US Special Forces Candidates are carefully pushed to their limits, and never get any feedback on how well they are or aren’t doing. It is a mental test as much as it is a physical one. The Green Berets want candidates who work just as effectively when no one is watching as they when under scrutiny. They are looking for self-starters that can find motivation in less than ideal circumstances.
Following the culling that is the SFAS, there’s the Q-course, a curriculum lasting between 1 and 2 years depending on the occupation (known as your MOS). After a grueling gauntlet of language training, small unit tactics, vocational training and survival and resistance training, soldiers are rewarded with an operational detachment (known as an ODA) have proven that they don’t quit.
A Special Forces E-6, or staff sergeant, is expected to plan at a level comparable to private sector senior level managers. Green Berets are taught nuanced mission analysis and planning for both full-length and time-constrained situations following the Army’s Military Decision Making Process.
As Linda Robinson puts it in her book, Masters of Chaos: The Secret History of the Special Forces:
The Special Forces are not a rapid deployment force; the secret of their success is intensive preparation. The men studied the area they were assigned as thoroughly as any Ph.D. student. They sucked up every available open-source and classified assessment of the demographics, tribal clans, local politics, religious leaders and schisms, history, terrain, infrastructure, road maps, power grids, water supplies, crops, and local economy. They planned, debated, and rehearsed both combat and follow-on operations.
Green Berets must be able to quickly analyze a geographical problem set or nuanced diplomatic issue and start working to solve it. A junior NCO can talk to an ambassador about their region with specificity, and doctrinally is qualified to train, advise and assist an indigenous company commander (rank of Captain with ~120 personnel). Teams are given the firepower of an organization four times their size and are expected in combat to enable an indigenous force of up to a battalion in size (~400 personnel).
As Dick Couch writes in his book, Chosen Soldier: The Making of a Special Forces Warrior:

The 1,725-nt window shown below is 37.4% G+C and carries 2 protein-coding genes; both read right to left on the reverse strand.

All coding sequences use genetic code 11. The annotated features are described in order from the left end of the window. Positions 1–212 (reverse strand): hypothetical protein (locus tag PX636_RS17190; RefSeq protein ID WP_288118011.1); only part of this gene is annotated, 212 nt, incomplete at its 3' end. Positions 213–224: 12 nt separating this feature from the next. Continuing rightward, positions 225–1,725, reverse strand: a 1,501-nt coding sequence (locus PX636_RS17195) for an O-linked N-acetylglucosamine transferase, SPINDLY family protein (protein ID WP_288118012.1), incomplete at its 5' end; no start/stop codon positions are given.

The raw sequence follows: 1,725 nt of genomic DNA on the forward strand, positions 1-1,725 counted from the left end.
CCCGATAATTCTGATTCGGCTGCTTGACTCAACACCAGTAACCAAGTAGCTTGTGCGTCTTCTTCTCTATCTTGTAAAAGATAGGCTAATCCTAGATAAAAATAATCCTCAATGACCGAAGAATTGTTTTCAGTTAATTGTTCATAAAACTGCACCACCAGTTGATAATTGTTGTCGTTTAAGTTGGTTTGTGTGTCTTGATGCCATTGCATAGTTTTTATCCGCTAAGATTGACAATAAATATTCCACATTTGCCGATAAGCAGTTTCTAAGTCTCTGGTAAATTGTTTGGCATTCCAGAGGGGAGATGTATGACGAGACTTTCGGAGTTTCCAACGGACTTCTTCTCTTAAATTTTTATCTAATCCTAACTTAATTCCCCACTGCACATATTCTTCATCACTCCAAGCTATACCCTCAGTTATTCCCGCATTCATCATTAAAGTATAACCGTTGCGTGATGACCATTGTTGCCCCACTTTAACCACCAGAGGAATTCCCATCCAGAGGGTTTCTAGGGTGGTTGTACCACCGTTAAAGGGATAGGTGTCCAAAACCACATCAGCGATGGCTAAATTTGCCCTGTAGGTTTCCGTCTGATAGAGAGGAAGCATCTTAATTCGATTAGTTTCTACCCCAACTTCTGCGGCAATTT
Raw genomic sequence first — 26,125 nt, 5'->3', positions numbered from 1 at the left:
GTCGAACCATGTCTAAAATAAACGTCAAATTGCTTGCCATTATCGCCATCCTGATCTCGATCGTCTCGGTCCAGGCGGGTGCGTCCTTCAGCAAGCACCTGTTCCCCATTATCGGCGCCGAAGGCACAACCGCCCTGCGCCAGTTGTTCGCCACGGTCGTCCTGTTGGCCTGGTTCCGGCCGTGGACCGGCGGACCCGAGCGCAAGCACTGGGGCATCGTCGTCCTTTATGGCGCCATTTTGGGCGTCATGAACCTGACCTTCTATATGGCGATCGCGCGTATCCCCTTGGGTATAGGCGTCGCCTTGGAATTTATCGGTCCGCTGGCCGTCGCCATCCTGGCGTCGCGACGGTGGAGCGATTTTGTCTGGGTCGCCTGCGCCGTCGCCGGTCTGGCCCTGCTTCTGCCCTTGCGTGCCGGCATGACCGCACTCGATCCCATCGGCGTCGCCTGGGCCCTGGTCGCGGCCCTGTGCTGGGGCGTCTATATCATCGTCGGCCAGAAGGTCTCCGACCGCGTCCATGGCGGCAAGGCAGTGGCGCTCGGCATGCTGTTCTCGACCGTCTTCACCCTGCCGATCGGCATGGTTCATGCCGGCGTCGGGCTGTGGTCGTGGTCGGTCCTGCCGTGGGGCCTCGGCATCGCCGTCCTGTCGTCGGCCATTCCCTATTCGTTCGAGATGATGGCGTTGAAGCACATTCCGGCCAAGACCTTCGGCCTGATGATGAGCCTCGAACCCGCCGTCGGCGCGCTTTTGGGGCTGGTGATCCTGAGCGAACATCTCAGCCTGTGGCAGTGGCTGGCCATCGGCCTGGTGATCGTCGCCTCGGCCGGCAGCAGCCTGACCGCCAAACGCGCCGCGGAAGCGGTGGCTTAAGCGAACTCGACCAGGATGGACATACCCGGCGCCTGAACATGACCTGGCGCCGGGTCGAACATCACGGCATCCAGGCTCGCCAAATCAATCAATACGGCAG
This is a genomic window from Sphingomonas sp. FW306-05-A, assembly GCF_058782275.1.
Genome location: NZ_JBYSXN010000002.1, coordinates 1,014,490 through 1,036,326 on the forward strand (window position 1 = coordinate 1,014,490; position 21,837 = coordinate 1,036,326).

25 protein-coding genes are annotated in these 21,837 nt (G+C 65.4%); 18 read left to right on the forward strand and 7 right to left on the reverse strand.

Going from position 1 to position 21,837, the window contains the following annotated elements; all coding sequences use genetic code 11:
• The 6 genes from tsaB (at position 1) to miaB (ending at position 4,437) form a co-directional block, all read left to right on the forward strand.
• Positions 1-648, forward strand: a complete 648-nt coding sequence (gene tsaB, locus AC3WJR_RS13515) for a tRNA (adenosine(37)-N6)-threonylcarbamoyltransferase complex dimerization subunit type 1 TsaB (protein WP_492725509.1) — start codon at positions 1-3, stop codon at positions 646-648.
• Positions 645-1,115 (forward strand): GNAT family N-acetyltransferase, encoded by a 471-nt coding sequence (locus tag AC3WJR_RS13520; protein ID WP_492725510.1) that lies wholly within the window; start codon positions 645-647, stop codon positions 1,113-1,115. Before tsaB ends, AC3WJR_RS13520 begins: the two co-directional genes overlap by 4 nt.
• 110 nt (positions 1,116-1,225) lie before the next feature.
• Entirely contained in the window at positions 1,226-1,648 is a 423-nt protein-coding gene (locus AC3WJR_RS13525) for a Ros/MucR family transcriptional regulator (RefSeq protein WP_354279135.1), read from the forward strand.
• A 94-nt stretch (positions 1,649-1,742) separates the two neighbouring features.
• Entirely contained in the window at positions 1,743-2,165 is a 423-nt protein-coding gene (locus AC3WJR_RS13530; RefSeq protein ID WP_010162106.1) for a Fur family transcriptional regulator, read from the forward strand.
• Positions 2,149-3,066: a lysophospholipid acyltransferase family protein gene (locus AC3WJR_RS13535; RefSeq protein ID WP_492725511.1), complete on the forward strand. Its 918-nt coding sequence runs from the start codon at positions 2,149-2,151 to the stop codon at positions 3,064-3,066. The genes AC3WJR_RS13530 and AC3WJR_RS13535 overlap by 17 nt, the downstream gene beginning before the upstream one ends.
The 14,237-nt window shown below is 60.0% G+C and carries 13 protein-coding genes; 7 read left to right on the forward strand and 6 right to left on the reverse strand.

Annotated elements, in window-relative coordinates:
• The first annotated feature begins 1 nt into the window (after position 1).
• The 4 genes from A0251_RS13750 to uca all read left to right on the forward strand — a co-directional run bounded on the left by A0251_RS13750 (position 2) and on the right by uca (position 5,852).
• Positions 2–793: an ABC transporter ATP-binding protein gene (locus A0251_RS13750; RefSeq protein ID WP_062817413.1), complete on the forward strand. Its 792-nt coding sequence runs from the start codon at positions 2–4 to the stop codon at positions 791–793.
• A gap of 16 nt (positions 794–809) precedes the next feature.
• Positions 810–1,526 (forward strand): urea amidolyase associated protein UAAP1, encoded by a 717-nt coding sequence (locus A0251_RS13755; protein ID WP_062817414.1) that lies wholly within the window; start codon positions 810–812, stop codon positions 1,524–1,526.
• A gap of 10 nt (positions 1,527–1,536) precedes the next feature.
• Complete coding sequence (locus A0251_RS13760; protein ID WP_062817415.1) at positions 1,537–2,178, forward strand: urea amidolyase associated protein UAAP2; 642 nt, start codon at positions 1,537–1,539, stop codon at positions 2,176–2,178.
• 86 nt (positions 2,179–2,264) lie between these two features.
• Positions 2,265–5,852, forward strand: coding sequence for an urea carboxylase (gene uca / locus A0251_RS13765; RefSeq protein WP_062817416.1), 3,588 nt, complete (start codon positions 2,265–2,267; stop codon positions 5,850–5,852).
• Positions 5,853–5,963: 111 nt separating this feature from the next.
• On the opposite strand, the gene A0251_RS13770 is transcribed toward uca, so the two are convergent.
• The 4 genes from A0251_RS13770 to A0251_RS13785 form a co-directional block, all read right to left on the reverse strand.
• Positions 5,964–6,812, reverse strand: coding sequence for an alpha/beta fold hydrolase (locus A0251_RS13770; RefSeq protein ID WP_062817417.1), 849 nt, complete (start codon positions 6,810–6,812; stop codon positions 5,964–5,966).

[The Green Berets] are looking for more than someone who is tough and smart and plays well with others. They are looking for adaptability and flexibility, men who can look at a given task and come up with any number of ways to solve it. Someone with good entrepreneurial skills is a good candidate for Special Forces, since the work of the Green Berets often involves calculated risk and creative thinking. If one solution to a problem fails, they have to immediately come up with another way to accomplish the mission.
As these soldiers transition out of their jobs in the world’s most dangerous places, the Quiet Professionals do need to understand that “quiet doesn’t equal silent.” They need to start telling their stories and sharing what they have to offer. Organizations like the Next Ridgeline need to help them in articulating their skill set to the broader business world.
As we’ve seen, there’s a lot of supply coming on-line. But on the demand side of the equation, American business needs to do its homework as well. A military background has various nuances and shades. And more understanding and proactive engagement—from CEO’s down to hiring managers—is needed to truly understand what makes Green Berets unique in the market.
The people that do this will unlock a significant competitive advantage, and, to use a term near and dear to the Green Beret community, “force multiplication” that will add significantly to the bottom line.